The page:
Power users are employees who require a higher level of access to corporate resources while working from a remote location. This may include those who operate in multiple, parallel IT environments, such as system administrators, IT support technicians, and emergency personnel. They will need secure remote access to fixed, high-performance, and secure tunnels back to core- and cloud-based resources. Addressing the needs of these remote users will likely require the distribution of a secure access point or even a desktop-based NGFW that supports zero-touch provisioning.
A super user is an employee who requires advanced access to confidential corporate resources, even when working from an alternate office such as their home. This includes administrators with privileged system access, support technicians, key partners aligned to the continuity plan, emergency personnel, and executive management. In addition to the resources required by power users, these types of workers will also need access to advanced VoIP telephony and secure video conferencing.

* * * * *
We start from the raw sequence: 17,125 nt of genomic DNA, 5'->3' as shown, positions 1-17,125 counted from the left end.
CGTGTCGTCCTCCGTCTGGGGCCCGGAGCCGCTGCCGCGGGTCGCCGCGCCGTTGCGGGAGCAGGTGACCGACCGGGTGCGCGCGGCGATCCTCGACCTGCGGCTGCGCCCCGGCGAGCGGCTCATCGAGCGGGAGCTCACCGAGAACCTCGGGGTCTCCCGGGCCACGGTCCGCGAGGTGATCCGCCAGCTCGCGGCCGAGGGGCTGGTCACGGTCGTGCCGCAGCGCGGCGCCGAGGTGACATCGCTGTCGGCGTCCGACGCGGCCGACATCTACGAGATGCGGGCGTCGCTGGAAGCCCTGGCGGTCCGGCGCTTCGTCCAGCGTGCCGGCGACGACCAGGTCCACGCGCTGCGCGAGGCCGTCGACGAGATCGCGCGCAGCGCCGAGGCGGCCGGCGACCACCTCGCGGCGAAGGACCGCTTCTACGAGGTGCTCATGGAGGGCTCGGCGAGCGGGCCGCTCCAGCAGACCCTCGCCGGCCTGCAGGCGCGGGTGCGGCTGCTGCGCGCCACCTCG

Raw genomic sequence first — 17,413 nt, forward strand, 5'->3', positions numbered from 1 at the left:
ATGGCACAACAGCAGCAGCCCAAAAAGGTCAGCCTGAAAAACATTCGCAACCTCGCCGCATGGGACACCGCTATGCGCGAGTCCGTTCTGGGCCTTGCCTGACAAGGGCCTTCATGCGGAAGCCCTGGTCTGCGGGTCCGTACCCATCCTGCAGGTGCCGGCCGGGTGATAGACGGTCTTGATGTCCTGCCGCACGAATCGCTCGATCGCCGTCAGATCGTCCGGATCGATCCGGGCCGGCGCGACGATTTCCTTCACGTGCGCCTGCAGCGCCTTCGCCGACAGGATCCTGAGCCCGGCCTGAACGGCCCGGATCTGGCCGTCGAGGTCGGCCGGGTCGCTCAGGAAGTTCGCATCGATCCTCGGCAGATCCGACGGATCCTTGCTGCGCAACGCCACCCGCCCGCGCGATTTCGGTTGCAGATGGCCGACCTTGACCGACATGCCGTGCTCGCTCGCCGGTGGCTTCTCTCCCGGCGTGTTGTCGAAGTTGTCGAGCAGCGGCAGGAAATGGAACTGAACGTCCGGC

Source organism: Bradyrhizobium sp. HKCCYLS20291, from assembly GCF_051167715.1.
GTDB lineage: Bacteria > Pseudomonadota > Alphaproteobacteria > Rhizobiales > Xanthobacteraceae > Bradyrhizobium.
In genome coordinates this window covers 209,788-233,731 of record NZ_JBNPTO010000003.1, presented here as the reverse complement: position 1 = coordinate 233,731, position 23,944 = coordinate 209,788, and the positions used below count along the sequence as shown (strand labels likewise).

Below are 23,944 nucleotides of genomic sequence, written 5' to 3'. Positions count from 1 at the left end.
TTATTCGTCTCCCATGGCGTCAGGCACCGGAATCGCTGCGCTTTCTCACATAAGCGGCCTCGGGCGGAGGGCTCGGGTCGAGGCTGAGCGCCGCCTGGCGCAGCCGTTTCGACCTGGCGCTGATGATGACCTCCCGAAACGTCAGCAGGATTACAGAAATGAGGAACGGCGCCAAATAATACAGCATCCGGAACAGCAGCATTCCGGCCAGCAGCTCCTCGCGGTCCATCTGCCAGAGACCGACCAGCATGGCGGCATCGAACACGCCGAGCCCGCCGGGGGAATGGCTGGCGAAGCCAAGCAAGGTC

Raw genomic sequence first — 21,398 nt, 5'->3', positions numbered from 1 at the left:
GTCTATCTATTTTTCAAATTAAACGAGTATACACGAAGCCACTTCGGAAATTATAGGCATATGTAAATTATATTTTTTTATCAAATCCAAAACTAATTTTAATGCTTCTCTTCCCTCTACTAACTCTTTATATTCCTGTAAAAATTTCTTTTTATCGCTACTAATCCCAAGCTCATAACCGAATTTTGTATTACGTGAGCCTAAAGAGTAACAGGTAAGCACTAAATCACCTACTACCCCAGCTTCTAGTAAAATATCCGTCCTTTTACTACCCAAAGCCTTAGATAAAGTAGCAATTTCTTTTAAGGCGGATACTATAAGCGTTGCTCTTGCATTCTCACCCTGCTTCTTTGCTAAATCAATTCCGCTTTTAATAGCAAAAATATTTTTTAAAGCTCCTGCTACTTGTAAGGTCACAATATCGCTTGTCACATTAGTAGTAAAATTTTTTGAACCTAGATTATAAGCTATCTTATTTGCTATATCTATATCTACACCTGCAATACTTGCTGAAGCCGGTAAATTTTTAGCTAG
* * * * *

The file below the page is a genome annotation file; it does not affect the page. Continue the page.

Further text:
It is critical as you move employees to a more autonomous and exposed remote worker status that you also heighten their security awareness. While you can compensate for many of the new risks they pose to the organization (such as updating or upgrading your secure email gateway and web filtering solutions), it is also essential that you understand that these workers have become, in many ways, both your most vulnerable targets as well as your front line for defending the network.
Because of the widespread transition to employees working from home, bad actors are now explicitly targeting remote workers with phishing attacks designed to prey on their concerns about their health and well-being, or their novice status as teleworkers. End-user training, therefore, is critical in helping them spot, avoid, and report suspicious emails and websites.